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                    I think the OP would argue your “excuse” is valid, therefore should switch jobs to a place where you don’t have such idiotic constraints (no matter whether you’re actually happy working where you are working)

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                    Seeing this makes me happy. I said something similar a couple of years ago.

                    If a tool doesn’t do quite what you need, don’t try to paper over its deficiencies with a second tool. The maintenance burden of both will lead to compounding claims on your time, and on the time of others, thereby reducing the degrees of freedom of human society as a whole. Instead, take the first tool out, and think about the problem anew.


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                      As always, it depends. It is better all things equal if you can get a new behavior by just adding new code and leaving the old code alone. It’s the open/closed principle in SOLID. But a) adding more layers makes things slower and b) adding more layers can make it harder to tell exactly what the hell is happening. So, it’s also good to have the confidence and go back and modify the existing code to actually do the thing you want instead of some other thing. Part of the question I think comes down to “if I change this code, will anyone else notice?” If not, go ahead and change it. If so, you need a migration plan and so it’s not as easy as saying, “oh just change it.”

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                        I’m talking about situations where you know how to solve your problem, but you’ve chosen to implement that solution in some additional layer of code on top, rather than changing the original problematic code.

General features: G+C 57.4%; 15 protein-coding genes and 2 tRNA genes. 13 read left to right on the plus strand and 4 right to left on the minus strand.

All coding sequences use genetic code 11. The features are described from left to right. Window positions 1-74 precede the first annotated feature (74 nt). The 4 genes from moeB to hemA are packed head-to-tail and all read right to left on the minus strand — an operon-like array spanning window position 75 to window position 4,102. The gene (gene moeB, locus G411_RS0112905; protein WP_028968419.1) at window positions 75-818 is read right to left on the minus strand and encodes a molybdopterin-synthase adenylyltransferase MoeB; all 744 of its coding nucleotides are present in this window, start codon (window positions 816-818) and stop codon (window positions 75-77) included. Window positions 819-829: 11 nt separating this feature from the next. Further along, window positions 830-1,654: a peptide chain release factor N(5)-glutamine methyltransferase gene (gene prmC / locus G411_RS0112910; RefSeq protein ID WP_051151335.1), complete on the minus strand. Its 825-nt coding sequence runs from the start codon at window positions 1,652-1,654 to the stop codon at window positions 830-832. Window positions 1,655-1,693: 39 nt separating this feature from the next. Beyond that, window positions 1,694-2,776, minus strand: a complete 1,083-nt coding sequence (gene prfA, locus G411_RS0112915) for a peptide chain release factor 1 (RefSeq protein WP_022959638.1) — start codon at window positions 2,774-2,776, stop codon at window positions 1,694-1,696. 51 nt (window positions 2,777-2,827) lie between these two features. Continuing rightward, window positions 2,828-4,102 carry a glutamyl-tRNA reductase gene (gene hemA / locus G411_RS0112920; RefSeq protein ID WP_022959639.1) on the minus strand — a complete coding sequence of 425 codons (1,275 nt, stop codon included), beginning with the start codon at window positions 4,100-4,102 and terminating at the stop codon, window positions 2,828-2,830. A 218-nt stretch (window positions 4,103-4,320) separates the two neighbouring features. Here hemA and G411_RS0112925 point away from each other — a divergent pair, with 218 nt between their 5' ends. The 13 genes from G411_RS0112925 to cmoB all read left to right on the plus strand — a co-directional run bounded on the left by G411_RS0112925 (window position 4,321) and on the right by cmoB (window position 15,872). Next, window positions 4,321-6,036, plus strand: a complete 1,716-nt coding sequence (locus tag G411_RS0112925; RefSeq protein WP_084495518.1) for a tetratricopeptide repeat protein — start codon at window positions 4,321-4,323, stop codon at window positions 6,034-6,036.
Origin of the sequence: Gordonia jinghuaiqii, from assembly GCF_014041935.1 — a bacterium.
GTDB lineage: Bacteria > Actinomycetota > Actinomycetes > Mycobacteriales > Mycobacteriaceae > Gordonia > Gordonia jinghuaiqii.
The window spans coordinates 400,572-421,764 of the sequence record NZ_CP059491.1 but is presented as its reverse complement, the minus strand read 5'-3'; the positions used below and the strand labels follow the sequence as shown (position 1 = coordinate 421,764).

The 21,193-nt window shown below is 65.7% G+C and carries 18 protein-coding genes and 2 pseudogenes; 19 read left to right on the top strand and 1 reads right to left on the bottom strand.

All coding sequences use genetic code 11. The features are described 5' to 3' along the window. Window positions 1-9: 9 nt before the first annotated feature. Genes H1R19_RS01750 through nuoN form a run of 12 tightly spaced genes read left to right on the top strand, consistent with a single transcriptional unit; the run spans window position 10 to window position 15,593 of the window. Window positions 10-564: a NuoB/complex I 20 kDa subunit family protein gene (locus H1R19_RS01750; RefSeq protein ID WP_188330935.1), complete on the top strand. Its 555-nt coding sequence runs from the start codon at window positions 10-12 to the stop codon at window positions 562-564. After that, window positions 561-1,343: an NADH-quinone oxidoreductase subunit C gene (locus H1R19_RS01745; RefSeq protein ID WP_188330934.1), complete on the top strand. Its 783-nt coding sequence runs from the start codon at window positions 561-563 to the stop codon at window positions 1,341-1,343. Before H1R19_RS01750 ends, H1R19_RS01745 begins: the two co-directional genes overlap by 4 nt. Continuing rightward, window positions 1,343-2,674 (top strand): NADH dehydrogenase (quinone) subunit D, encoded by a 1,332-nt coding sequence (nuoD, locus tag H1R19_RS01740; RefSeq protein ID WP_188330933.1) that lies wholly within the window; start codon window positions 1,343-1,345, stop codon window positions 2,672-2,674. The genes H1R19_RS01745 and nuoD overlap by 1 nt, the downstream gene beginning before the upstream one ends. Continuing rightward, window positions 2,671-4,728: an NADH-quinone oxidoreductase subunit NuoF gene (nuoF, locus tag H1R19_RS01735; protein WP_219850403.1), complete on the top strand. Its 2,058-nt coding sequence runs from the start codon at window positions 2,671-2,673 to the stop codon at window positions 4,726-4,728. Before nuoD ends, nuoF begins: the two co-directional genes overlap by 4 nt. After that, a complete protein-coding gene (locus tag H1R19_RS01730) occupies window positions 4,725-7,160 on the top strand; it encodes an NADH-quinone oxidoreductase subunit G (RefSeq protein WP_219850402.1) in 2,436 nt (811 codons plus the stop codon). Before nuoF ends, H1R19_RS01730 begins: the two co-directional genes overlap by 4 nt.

Working in Android/React-native/Expo ecosystem – 80% of my maintenance time is spent doing workarounds for build-pipeline changes that Expo folks introduces on top of Android, and and on top of React-native.

                        An analogy for C++ programmers: Imagine that you use a library through a good portion of your code, and to use it you have to include several of the library’s make files (a top level make file, a library make file, and a pre-compiler/transfomer makefile).

                        Now imagine that every 3-4 months they change their makefiles. Every time you are up for an upgrade to leverage new features of the library (or the underlying OS platforms that the library abstracts) – you end up spending 80% of your time, trying to adjust your build process. You spend weeks on it. The stack-overflow answers refer to stuff 3-4 releases back. You cannot ‘estimate this time’. You are not adding any new features for the customers of your product. This is what it is like using community cli-tools and Expo (at least on Android).

                        So you end up creating patch files, workarounds, etc just so your apps build can compile…